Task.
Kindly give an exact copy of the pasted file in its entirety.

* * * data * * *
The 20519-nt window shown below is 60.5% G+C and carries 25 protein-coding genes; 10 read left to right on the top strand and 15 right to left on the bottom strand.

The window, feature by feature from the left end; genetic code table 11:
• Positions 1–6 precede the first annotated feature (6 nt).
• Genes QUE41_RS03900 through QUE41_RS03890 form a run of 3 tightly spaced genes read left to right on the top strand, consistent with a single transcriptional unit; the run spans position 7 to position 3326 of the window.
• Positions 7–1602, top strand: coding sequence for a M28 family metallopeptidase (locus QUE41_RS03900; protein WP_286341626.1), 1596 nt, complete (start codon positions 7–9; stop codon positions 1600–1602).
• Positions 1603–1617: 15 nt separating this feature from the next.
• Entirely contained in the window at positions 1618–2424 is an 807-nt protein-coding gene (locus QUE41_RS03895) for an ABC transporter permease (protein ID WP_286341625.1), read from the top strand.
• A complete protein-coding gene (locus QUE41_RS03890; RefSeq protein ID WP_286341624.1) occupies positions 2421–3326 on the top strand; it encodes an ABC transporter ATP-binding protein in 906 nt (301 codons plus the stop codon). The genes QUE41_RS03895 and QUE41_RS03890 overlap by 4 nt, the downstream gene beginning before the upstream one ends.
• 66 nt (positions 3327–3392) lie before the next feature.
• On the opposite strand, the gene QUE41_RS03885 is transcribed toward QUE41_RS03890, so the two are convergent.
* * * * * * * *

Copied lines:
The 20519-nt window shown below is 60.5% G+C and carries 25 protein-coding genes; 10 read left to right on the top strand and 15 right to left on the bottom strand.

The window, feature by feature from the left end; genetic code table 11:
• Positions 1–6 precede the first annotated feature (6 nt).
• Genes QUE41_RS03900 through QUE41_RS03890 form a run of 3 tightly spaced genes read left to right on the top strand, consistent with a single transcriptional unit; the run spans position 7 to position 3326 of the window.
• Positions 7–1602, top strand: coding sequence for a M28 family metallopeptidase (locus QUE41_RS03900; protein WP_286341626.1), 1596 nt, complete (start codon positions 7–9; stop codon positions 1600–1602).
• Positions 1603–1617: 15 nt separating this feature from the next.
• Entirely contained in the window at positions 1618–2424 is an 807-nt protein-coding gene (locus QUE41_RS03895) for an ABC transporter permease (protein ID WP_286341625.1), read from the top strand.
• A complete protein-coding gene (locus QUE41_RS03890; RefSeq protein ID WP_286341624.1) occupies positions 2421–3326 on the top strand; it encodes an ABC transporter ATP-binding protein in 906 nt (301 codons plus the stop codon). The genes QUE41_RS03895 and QUE41_RS03890 overlap by 4 nt, the downstream gene beginning before the upstream one ends.
• 66 nt (positions 3327–3392) lie before the next feature.
• On the opposite strand, the gene QUE41_RS03885 is transcribed toward QUE41_RS03890, so the two are convergent.